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‘We are where we are’: Florida’s not rolling back, but it’s not reopening either

That’s a clarification from what Gov. Ron DeSantis said last week.

Texas made headlines Thursday for taking a different tack on its reopening plan, but Florida is staying course — not that it means the state is continuing to reopen.

Gov. Ron DeSantis clarified that Florida won’t move to Phase Three anytime soon as new COVID-19 cases are on the rise statewide.

“We are where we are. I didn’t say we’re going on to the next phase,” DeSantis said in Tampa. “We’ve done a step-by-step approach and it was an approach that’s been reflective of the unique situation of each area.”

However, that’s a different nuance than the Governor gave reporters in Tallahassee last week, when he said the state’s “not rolling back” but instead will “go forward.”

“We’re not shutting down. We’re going to go forward,” DeSantis said last week. “We’re going to continue to protect the most vulnerable. We’re going to urge, continue to advise particularly our elderly population, to maintain social distancing, avoid crowds.”

Over the last week, the state has pushed the envelope on what a normal day is in terms of new COVID-19 cases. The last ten days have seen more than 2,000 new cases daily, reaching 5,472 over the course of Tuesday. That far exceeds the 1,000 daily cases not hit regularly since the pandemic’s April peak.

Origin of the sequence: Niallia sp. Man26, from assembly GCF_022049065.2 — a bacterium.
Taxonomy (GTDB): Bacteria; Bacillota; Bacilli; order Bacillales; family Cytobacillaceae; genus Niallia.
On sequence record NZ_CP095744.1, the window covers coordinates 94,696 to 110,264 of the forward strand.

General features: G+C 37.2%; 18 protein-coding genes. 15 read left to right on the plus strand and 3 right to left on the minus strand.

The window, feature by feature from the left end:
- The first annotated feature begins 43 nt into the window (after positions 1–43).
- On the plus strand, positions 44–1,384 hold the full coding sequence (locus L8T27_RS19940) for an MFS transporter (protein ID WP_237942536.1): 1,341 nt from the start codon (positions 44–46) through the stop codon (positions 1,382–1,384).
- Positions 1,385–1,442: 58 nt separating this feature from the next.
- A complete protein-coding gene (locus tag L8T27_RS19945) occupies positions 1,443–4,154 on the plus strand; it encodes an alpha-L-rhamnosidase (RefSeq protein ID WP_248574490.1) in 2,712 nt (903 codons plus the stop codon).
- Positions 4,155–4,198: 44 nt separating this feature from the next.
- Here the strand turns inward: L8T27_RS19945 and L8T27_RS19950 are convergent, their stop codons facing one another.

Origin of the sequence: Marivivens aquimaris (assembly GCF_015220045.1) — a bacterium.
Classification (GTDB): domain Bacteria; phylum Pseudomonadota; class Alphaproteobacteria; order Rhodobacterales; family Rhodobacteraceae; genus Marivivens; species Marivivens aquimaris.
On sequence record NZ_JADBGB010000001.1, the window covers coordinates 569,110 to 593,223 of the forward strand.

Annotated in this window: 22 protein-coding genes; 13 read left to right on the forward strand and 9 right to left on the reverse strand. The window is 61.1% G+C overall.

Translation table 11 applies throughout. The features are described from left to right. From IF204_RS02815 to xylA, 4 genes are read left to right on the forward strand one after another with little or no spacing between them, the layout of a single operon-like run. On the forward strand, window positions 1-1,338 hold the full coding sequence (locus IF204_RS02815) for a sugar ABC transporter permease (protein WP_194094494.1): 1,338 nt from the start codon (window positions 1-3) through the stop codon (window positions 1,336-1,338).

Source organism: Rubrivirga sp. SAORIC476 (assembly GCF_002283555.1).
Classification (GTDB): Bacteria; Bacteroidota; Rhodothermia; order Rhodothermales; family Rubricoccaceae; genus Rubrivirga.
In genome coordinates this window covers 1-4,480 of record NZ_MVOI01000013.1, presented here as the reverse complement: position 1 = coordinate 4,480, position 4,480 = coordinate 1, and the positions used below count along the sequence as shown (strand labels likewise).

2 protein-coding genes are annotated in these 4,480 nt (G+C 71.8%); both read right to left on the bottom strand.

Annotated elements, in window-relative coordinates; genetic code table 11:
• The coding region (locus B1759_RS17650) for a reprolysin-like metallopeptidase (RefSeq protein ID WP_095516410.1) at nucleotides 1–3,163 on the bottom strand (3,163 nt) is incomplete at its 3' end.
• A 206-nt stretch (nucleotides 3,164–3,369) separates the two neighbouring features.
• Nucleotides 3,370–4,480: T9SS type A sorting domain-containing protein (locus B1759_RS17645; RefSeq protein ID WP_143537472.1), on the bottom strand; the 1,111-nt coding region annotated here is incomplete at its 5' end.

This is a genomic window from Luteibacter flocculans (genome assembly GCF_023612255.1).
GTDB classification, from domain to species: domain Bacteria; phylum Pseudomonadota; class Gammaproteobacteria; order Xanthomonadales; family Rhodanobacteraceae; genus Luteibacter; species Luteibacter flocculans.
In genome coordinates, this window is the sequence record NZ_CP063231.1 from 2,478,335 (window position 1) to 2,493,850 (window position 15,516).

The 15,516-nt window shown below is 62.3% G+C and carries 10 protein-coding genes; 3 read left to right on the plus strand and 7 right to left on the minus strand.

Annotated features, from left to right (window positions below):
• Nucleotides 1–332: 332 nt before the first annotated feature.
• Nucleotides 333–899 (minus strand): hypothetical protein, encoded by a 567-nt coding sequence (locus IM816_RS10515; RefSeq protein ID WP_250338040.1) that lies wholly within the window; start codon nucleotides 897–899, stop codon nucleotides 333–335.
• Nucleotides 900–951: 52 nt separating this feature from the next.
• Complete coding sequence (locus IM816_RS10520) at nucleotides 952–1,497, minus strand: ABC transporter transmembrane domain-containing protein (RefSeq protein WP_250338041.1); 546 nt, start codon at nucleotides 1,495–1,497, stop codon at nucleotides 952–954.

On Thursday, DeSantis didn’t go as far as to outright say Florida is pausing its reopening regiment and rolling back some aspects like Texas Gov. Greg Abbott said in the morning, but he indicated the Sunshine State is holding steady.

“We never anticipated necessarily doing anything different in terms of the next phase at this point anyways, so we are where we are,” he said.

The percent positivity rates of new tests, as well as total positives, is on the rise in both states. However, Abbott cited those trends as a reason to once again suspend elective surgeries in Texas’ biggest counties and pump the breaks on reopening.

“The last thing we want to do as a state is go backwards and close down businesses,” Abbott said in a statement. “This temporary pause will help our state corral the spread until we can safely enter the next phase of opening our state for business.”

When asked if Florida would see dozens of continued COVID-19 fatalities each week, DeSantis answered that no one thought the virus would be gone by now, even if cases hadn’t resurged. But he credited the low death rate even in the face of a second peak to the state’s efforts to protect nursing homes.

“If you can tell me that we will not have a single nursing home outbreak going forward, then I can tell you there will be fewer fatalities,” he said. “If you tell me all of a sudden there’s going to be 10 nursing home outbreaks, then that will lead unfortunately to more mortality.”

Written By

Renzo Downey covers state government for Florida Politics. After graduating from Northwestern University in 2019, Renzo began his reporting career in the Lone Star State, covering state government for the Austin American-Statesman. Shoot Renzo an email at renzo@floridapolitics.com and follow him on Twitter @RenzoDowney.

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